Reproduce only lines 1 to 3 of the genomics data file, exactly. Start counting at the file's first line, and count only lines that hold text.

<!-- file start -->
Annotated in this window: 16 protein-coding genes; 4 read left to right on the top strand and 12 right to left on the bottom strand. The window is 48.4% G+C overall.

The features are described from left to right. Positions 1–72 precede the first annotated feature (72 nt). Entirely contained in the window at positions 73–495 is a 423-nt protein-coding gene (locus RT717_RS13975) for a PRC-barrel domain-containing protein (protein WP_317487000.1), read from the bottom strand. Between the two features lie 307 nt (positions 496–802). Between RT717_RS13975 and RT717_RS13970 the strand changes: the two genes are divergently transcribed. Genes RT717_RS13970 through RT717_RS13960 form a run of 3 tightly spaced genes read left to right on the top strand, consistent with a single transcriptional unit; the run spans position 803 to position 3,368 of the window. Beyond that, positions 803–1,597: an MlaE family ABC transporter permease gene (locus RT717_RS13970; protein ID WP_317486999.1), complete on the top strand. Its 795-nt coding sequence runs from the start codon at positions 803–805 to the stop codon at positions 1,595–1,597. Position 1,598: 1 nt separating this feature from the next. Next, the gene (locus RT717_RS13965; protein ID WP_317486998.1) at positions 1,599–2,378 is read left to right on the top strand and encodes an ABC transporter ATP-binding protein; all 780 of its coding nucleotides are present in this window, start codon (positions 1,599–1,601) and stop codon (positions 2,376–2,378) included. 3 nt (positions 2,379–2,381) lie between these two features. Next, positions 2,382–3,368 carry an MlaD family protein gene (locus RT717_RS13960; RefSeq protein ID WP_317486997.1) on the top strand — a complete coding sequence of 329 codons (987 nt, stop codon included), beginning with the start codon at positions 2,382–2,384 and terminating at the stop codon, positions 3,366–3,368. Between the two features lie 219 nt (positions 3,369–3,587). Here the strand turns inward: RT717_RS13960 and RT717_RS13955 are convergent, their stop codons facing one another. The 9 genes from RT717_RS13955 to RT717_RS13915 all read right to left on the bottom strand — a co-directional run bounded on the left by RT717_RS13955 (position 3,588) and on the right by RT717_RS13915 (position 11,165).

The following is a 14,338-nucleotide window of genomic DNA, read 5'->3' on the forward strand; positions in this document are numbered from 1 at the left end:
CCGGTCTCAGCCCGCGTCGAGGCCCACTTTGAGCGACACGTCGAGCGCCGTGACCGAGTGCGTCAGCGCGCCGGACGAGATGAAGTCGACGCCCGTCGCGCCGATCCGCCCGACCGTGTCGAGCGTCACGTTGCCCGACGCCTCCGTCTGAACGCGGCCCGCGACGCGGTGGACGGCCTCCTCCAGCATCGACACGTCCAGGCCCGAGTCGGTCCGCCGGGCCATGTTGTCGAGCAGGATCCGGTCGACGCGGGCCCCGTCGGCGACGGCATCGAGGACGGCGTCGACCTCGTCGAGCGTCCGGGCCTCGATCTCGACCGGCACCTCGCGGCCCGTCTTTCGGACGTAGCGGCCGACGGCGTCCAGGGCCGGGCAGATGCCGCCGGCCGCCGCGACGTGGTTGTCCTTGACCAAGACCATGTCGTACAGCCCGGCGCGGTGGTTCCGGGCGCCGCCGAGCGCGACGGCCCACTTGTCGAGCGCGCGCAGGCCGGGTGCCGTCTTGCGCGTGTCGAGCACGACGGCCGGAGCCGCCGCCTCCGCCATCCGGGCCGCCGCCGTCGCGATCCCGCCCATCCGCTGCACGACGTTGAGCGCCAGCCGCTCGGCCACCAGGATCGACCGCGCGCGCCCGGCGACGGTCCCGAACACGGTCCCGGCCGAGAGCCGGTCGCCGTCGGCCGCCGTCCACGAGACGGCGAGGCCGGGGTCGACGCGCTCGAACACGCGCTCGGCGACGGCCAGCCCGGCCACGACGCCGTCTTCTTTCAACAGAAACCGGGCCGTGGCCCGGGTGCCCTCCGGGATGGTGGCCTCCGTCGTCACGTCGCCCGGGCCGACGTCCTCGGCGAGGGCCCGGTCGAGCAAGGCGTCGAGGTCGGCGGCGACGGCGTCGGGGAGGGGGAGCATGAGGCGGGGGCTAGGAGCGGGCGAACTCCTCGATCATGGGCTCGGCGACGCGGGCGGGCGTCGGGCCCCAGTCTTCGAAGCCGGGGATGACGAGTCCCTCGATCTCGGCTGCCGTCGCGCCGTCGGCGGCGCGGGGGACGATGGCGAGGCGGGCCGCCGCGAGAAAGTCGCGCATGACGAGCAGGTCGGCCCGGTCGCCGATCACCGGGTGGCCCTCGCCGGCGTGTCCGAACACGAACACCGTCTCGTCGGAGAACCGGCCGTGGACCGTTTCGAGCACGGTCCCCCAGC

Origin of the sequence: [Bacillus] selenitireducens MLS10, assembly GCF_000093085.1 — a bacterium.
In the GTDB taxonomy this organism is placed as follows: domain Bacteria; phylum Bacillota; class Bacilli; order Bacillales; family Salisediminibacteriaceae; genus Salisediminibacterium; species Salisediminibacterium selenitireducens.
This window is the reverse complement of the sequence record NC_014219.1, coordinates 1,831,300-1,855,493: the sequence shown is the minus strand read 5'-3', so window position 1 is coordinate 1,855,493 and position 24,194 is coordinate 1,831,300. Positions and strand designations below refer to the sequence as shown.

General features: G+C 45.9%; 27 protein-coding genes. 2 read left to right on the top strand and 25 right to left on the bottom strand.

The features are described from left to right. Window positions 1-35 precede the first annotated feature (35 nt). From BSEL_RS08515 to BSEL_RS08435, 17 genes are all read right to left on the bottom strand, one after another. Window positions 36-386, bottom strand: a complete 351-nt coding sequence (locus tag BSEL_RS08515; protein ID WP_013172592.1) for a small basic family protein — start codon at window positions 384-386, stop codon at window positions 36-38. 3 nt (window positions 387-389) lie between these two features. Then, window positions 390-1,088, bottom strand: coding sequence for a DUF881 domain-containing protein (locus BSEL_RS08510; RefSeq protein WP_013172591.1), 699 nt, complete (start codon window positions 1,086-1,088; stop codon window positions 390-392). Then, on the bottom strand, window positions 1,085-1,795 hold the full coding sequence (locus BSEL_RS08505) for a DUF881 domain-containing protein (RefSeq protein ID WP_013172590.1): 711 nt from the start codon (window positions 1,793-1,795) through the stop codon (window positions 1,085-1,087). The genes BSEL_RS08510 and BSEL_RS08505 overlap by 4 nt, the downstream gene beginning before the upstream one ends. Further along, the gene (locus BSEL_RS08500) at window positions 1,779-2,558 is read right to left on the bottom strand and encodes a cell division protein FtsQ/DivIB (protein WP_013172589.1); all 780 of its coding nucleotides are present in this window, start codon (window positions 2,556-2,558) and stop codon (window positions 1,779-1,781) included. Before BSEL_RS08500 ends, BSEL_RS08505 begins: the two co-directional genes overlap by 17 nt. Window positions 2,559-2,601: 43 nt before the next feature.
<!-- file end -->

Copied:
Annotated in this window: 16 protein-coding genes; 4 read left to right on the top strand and 12 right to left on the bottom strand. The window is 48.4% G+C overall.

The features are described from left to right. Positions 1–72 precede the first annotated feature (72 nt). Entirely contained in the window at positions 73–495 is a 423-nt protein-coding gene (locus RT717_RS13975) for a PRC-barrel domain-containing protein (protein WP_317487000.1), read from the bottom strand. Between the two features lie 307 nt (positions 496–802). Between RT717_RS13975 and RT717_RS13970 the strand changes: the two genes are divergently transcribed. Genes RT717_RS13970 through RT717_RS13960 form a run of 3 tightly spaced genes read left to right on the top strand, consistent with a single transcriptional unit; the run spans position 803 to position 3,368 of the window. Beyond that, positions 803–1,597: an MlaE family ABC transporter permease gene (locus RT717_RS13970; protein ID WP_317486999.1), complete on the top strand. Its 795-nt coding sequence runs from the start codon at positions 803–805 to the stop codon at positions 1,595–1,597. Position 1,598: 1 nt separating this feature from the next. Next, the gene (locus RT717_RS13965; protein ID WP_317486998.1) at positions 1,599–2,378 is read left to right on the top strand and encodes an ABC transporter ATP-binding protein; all 780 of its coding nucleotides are present in this window, start codon (positions 1,599–1,601) and stop codon (positions 2,376–2,378) included. 3 nt (positions 2,379–2,381) lie between these two features. Next, positions 2,382–3,368 carry an MlaD family protein gene (locus RT717_RS13960; RefSeq protein ID WP_317486997.1) on the top strand — a complete coding sequence of 329 codons (987 nt, stop codon included), beginning with the start codon at positions 2,382–2,384 and terminating at the stop codon, positions 3,366–3,368. Between the two features lie 219 nt (positions 3,369–3,587). Here the strand turns inward: RT717_RS13960 and RT717_RS13955 are convergent, their stop codons facing one another. The 9 genes from RT717_RS13955 to RT717_RS13915 all read right to left on the bottom strand — a co-directional run bounded on the left by RT717_RS13955 (position 3,588) and on the right by RT717_RS13915 (position 11,165).

The following is a 14,338-nucleotide window of genomic DNA, read 5'->3' on the forward strand; positions in this document are numbered from 1 at the left end: